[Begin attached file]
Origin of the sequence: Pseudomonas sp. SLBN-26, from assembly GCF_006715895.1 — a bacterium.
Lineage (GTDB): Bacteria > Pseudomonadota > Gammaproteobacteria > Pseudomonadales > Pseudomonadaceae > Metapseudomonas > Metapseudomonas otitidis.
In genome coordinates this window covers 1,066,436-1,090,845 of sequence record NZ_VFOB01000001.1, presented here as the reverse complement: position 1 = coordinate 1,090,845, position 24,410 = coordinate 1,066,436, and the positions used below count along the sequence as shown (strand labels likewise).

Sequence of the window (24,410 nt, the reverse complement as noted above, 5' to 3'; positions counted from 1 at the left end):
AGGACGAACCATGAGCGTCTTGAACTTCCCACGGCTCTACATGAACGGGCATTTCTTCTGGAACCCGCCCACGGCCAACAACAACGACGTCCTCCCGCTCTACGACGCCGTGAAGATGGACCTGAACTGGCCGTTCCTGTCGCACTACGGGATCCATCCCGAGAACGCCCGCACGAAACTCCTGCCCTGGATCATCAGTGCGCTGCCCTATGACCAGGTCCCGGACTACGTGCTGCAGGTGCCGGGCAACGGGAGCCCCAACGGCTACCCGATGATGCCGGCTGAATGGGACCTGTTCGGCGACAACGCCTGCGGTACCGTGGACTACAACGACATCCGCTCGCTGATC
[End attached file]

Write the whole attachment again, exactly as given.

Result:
Origin of the sequence: Pseudomonas sp. SLBN-26, from assembly GCF_006715895.1 — a bacterium.
Lineage (GTDB): Bacteria > Pseudomonadota > Gammaproteobacteria > Pseudomonadales > Pseudomonadaceae > Metapseudomonas > Metapseudomonas otitidis.
In genome coordinates this window covers 1,066,436-1,090,845 of sequence record NZ_VFOB01000001.1, presented here as the reverse complement: position 1 = coordinate 1,090,845, position 24,410 = coordinate 1,066,436, and the positions used below count along the sequence as shown (strand labels likewise).

Sequence of the window (24,410 nt, the reverse complement as noted above, 5' to 3'; positions counted from 1 at the left end):
AGGACGAACCATGAGCGTCTTGAACTTCCCACGGCTCTACATGAACGGGCATTTCTTCTGGAACCCGCCCACGGCCAACAACAACGACGTCCTCCCGCTCTACGACGCCGTGAAGATGGACCTGAACTGGCCGTTCCTGTCGCACTACGGGATCCATCCCGAGAACGCCCGCACGAAACTCCTGCCCTGGATCATCAGTGCGCTGCCCTATGACCAGGTCCCGGACTACGTGCTGCAGGTGCCGGGCAACGGGAGCCCCAACGGCTACCCGATGATGCCGGCTGAATGGGACCTGTTCGGCGACAACGCCTGCGGTACCGTGGACTACAACGACATCCGCTCGCTGATC